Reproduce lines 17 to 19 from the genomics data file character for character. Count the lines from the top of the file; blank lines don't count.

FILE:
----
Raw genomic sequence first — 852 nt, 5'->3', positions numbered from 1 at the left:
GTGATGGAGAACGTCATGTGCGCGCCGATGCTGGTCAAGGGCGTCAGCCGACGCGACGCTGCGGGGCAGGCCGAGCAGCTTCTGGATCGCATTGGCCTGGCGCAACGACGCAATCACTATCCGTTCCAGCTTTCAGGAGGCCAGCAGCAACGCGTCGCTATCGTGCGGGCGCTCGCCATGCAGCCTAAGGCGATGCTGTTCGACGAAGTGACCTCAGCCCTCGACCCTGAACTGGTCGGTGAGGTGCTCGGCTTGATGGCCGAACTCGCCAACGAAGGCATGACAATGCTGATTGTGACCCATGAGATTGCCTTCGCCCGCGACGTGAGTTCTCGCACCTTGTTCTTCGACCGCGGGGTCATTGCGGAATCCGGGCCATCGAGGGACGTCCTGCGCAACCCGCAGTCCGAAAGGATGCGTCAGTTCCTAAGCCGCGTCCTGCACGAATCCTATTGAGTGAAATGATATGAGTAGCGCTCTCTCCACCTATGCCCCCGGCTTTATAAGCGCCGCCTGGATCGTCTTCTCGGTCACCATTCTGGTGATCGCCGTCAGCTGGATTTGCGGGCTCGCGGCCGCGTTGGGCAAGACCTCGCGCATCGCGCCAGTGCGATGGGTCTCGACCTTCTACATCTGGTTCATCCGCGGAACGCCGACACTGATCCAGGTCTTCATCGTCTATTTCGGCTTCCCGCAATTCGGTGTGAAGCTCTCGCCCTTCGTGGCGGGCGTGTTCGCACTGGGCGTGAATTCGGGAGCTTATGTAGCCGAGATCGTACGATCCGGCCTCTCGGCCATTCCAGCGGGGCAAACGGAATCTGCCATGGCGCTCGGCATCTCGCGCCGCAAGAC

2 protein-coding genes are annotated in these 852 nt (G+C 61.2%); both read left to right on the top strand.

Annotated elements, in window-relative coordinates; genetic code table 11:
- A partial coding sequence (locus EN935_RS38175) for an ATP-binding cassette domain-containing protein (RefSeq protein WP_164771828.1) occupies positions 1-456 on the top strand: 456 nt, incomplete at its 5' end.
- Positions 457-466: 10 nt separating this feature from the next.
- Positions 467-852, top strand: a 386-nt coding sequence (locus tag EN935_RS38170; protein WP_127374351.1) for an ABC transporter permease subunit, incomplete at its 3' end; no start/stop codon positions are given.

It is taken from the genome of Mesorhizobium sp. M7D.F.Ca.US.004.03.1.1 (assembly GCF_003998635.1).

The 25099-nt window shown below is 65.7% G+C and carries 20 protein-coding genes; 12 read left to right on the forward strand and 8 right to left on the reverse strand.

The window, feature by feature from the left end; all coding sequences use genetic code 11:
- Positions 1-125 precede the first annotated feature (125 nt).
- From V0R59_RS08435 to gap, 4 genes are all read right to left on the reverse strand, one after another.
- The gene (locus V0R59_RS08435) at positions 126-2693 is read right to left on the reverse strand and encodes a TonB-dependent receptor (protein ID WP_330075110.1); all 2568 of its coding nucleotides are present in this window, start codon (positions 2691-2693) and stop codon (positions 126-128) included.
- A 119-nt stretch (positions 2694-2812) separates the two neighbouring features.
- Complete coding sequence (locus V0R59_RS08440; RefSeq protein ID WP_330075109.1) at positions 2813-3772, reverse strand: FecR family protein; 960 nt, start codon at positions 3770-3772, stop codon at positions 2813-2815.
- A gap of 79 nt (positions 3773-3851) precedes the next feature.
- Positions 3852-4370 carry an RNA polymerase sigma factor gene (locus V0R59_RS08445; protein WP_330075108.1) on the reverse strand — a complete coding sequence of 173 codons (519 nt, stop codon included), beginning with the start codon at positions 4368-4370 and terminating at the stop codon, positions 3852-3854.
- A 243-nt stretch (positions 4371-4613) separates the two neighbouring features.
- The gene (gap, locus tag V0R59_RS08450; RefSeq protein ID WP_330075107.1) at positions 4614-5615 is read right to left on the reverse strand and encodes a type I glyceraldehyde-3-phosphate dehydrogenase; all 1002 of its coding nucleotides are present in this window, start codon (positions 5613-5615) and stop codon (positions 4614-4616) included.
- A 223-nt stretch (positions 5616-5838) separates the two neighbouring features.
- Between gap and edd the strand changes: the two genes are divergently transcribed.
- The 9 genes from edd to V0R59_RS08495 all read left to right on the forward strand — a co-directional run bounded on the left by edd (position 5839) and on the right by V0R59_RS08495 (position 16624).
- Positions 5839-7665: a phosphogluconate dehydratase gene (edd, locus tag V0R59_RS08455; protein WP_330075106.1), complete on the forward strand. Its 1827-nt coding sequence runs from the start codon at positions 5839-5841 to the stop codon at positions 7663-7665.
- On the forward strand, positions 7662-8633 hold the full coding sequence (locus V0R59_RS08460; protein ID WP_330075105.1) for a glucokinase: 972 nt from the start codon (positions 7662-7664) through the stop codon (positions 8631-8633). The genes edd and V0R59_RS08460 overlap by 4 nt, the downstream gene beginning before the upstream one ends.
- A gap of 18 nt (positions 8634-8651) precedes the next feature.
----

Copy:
- Positions 3852-4370 carry an RNA polymerase sigma factor gene (locus V0R59_RS08445; protein WP_330075108.1) on the reverse strand — a complete coding sequence of 173 codons (519 nt, stop codon included), beginning with the start codon at positions 4368-4370 and terminating at the stop codon, positions 3852-3854.
- A 243-nt stretch (positions 4371-4613) separates the two neighbouring features.
- The gene (gap, locus tag V0R59_RS08450; RefSeq protein ID WP_330075107.1) at positions 4614-5615 is read right to left on the reverse strand and encodes a type I glyceraldehyde-3-phosphate dehydrogenase; all 1002 of its coding nucleotides are present in this window, start codon (positions 5613-5615) and stop codon (positions 4614-4616) included.